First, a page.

We learned of his death, and we watched as the succession of power took place live as LBJ took the oath of office.  Never far from view was the now widowed first lady.  The epitome of grace throughout the entire episode, Jackie Kennedy held her composure as few could have.  I guess she felt that the nation needed her to be the face of strength in a time of immense personal and national tragedy.  She would have been correct; had she broken down, the sadness would have been even more unimaginable.

In the days that followed, we witnessed the suspect, Lee Harvey Oswald, shot to death in a Dallas Police Station by an up to that moment in time unknown businessman named Jack Ruby.  

We then sat dumb founded as one accusation and one theory after the other poured in up to the day of the funeral procession, and those theories have never stopped.  We watched as the procession passed the first family and Little John saluted the casket.  I remember feeling so badly for that poor kid.

The years have passed, and our nation has moved on as much as possible.  However, the lingering questions remain and we may never know the whole truth or the real impact of his untimely death.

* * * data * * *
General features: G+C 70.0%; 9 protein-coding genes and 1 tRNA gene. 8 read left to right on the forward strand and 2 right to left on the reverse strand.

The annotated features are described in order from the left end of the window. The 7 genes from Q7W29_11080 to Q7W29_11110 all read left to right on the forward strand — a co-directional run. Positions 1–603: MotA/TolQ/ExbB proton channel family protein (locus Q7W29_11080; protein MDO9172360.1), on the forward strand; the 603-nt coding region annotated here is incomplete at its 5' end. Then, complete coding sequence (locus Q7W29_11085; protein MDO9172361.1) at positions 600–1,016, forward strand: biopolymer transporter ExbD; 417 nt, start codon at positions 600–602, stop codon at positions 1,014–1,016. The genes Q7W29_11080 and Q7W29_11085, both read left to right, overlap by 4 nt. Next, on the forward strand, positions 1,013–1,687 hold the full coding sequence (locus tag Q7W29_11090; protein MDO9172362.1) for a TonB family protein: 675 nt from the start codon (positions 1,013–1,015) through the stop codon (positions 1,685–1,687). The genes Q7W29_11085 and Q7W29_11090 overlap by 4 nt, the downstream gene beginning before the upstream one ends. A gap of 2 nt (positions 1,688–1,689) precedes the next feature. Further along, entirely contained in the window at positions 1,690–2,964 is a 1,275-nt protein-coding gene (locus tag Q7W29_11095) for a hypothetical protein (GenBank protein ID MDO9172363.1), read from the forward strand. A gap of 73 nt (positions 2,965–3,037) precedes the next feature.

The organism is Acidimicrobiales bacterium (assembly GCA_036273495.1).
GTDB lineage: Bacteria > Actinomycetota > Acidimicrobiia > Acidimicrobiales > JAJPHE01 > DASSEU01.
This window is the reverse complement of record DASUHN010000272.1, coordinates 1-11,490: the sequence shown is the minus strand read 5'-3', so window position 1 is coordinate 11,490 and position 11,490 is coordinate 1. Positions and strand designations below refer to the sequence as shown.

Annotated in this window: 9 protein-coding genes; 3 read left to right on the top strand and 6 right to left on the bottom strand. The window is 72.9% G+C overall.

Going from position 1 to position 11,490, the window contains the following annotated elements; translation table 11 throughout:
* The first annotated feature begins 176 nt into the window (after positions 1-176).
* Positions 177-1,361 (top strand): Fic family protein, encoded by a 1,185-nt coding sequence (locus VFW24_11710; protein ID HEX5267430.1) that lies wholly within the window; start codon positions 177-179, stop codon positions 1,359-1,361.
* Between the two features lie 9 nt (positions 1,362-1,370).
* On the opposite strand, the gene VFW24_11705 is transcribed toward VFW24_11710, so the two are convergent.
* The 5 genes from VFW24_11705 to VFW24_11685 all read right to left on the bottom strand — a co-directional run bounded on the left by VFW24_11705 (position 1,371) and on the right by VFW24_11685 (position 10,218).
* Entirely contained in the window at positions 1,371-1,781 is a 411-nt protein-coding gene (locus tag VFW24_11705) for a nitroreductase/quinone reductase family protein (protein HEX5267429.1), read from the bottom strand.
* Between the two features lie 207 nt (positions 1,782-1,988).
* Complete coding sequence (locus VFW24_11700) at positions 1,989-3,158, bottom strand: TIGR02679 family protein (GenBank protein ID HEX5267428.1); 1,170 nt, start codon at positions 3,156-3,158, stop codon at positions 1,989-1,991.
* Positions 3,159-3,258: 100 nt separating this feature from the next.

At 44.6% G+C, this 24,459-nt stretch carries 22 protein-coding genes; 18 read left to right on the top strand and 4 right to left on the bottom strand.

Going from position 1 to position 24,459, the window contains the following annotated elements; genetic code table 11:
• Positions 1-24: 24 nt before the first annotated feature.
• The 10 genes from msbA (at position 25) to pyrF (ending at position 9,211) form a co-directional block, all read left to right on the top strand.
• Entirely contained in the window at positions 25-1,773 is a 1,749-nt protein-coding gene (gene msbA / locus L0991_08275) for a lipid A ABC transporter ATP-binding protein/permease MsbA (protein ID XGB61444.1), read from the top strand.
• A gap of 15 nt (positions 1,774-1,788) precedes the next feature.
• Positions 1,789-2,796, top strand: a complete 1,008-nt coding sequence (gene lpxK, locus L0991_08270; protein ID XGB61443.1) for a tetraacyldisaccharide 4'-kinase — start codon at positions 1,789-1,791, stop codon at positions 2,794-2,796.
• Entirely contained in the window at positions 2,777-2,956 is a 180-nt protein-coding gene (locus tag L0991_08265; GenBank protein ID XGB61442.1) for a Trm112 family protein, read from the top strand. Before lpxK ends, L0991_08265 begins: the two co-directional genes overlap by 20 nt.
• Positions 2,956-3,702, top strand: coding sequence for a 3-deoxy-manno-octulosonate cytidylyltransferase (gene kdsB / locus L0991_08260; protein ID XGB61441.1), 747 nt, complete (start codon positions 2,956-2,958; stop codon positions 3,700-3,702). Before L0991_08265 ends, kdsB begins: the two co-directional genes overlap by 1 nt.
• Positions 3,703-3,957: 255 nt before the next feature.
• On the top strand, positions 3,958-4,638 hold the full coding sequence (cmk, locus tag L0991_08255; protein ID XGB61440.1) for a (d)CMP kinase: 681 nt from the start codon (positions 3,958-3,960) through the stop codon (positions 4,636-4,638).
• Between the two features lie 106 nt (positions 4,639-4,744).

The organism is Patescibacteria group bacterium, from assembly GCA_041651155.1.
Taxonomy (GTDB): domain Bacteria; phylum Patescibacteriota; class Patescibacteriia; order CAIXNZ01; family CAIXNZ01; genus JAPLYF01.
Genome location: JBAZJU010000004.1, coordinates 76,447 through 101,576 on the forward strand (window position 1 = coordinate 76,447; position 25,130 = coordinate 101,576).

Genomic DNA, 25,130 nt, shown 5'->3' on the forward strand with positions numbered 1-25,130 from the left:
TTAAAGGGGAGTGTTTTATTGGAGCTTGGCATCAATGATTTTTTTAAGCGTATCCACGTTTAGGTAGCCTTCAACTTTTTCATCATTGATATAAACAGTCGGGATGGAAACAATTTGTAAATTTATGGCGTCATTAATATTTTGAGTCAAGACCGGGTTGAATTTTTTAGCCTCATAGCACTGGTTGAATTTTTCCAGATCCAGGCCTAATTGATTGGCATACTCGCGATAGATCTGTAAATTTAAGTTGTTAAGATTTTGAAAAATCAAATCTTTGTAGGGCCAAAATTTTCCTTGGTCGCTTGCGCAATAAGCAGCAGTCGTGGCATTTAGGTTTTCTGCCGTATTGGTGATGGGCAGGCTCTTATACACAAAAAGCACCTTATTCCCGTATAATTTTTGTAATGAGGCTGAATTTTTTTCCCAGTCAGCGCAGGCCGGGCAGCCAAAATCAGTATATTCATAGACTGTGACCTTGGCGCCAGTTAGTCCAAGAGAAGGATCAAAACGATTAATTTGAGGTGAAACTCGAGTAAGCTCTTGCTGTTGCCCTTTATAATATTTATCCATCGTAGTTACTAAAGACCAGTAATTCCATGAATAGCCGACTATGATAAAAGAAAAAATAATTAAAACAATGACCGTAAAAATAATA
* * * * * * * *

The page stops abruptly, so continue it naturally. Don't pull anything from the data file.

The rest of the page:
The Patriots Press joins the rest of America in remembering you and honoring you on the 50th anniversary of passing.

Rest in Peace Mr. President.  Thank you for your life-long service to our nation.  

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Oldest WWII Medal of Honor Hero Dies

Written by New Jersey Journal on . Posted in Obituaries

Publisher's note:  All of our military are heroes and we can never thank them enough; Friday, we lost the oldest surviving WWII Medal of Honor Recipient.  

Sgt. Nicholas Oresko, who fought in the Battle of the Bulge, and was awarded the MOH for his gallantry when he eliminated two enemy machine gun bunkers under heavy fire, died Friday.  Thank you Sgt. Oresko, your service and sacrifices will never be forgotten.  Rest in eternal peace soldier.

New Jersey Journal:  The country’s oldest Medal of Honor recipient and arguably “Bayonne’s most famous” citizen, Nicholas Oresko, died Friday night at Englewood Hospital, according to The Record.

“He’s one of the most famous people ever to come out of Bayonne,” said City Council President Terry Ruane. “It makes me proud (to be from Bayonne). It’s a sad day and God bless him.”

Oresko, 96, who was living in Cresskill at the time of his death, received his Medal of Honor on Oct. 30, 1945 after he single-handedly killed 12 German soldiers during the Battle of the Bulge.